By day Siem Reap’s muddy, uneven streets are a web of fascinating intersections.
Streets meet alleyways. Old meets new. Tuk-tuks meet luxury sedans, travelers meet locals, and past meets present. A short way out of town these roads lead to the temple complexes at Angkor. At night, neon signs hanging over potholed and dimly-painted gravel point the way, and the city becomes a different animal, born afresh out of the heat of the day.
Tucked away down an alley, our small hotel was at a short remove from the main action of the town, though once we had spilled out onto the wet, uneven streets of Siem Reap, the world would come to life. We’d pass school classes with children belting out recitals in an open-air hall that backed onto the street (one night, even a disco of sorts with the children singing and bouncing along to various hits). Sing-song requests to eat at every restaurant we’d pass. Endless cries of “hello massage”. And, everywhere, “yes? Tuk-tuk! Yes? How about tomorrow?”
Onto the main streets, the neon signs point with arrows to “Night Market” or to “Pub Street” — a pedestrian precinct where, as the name suggests but understates, cheap beer and thirsty tourists converge nightly in a street-long hedonistic drinkfest that gathers in intensity as the night unfolds. It’s a great city for people watching, day or night, and for simply walking around to ‘feel the vibe’ of it all.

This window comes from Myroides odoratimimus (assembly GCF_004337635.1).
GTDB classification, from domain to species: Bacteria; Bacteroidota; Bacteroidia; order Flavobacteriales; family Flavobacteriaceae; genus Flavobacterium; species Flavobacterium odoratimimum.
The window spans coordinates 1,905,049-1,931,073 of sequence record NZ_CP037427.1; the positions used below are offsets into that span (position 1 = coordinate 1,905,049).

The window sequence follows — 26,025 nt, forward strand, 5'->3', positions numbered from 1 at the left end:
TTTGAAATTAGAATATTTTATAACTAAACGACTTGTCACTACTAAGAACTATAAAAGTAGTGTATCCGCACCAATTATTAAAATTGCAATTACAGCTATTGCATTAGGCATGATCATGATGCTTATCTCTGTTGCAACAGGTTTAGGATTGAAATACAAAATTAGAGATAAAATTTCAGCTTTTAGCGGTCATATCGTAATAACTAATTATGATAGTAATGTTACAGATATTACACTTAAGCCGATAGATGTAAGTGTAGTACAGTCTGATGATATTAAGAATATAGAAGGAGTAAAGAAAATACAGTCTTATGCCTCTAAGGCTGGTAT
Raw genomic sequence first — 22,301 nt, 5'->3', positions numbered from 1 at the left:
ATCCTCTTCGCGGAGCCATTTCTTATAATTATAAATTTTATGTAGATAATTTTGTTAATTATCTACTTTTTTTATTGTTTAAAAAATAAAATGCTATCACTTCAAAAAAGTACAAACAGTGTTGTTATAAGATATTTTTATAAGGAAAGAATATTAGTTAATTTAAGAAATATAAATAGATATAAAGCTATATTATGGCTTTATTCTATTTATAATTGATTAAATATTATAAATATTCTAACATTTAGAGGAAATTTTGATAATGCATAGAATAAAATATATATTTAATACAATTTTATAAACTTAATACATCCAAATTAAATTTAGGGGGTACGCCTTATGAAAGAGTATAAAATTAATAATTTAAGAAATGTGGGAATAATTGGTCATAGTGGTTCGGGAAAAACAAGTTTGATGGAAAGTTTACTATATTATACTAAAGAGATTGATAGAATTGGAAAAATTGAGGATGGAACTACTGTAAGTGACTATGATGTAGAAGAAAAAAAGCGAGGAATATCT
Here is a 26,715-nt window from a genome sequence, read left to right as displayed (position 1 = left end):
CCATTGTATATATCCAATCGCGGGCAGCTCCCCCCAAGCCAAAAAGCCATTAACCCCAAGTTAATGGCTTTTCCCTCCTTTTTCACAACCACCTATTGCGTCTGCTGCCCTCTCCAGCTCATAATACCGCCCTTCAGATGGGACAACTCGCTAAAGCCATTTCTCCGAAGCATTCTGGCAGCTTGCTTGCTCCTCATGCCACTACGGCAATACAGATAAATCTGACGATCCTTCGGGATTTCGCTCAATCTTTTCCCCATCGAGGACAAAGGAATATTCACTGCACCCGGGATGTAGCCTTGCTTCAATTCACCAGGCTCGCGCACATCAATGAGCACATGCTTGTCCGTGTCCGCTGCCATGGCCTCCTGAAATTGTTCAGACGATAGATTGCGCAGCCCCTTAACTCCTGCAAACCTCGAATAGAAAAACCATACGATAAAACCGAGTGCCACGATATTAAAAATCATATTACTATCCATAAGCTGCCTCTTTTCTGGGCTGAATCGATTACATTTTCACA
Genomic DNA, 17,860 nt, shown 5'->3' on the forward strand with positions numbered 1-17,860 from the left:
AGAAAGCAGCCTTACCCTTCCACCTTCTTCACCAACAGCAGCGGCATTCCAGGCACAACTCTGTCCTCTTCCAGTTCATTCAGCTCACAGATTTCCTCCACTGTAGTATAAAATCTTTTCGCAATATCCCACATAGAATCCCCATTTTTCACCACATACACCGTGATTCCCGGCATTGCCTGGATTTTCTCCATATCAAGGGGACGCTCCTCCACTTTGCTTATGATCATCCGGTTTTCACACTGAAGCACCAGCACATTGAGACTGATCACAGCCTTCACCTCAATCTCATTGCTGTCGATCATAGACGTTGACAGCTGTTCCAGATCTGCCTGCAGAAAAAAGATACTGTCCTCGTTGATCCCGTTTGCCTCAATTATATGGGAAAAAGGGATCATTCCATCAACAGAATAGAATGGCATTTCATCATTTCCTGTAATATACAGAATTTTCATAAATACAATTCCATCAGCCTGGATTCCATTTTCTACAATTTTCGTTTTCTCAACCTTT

Though the allure of inexpensive beer is ever present, this alone is not why anyone is in Siem Reap. They’re here, as were we, to use it as a base from which to explore the temple ruins at Angkor. Over the next three days we took in our fill of temples, from the mighty and indomitable Angkor Wat — the largest structure of its kind in the world, to the eerie Bayon, from the turning spires of Pre Rup to the jungle-strangled remains of Ta Prohm and many, many others.
Each ruin, each still standing temple, is a wonder in itself, and to walk among the fallen stones is to hear a voice from the distant past, uttered on crumbling relics of a once-mighty empire that is no more. The temples, more than a thousand years old, were built at a time in history when a mere fifty thousand people called London home, by a Khmer empire that counted more than a million souls in its domain. Here we were, an American and a South African — our nationalities byproducts of the British Empire in a very real way — exploring the ruins of a bygone Khmer Empire and wondering who will be visiting what a thousand years from now.
It was food for thought at night, as we followed the neon signs to a place where our thirsty stomachs and aching feet were soothed by cheap beers, foot massages, and foot massages while drinking deliciously cheap beer.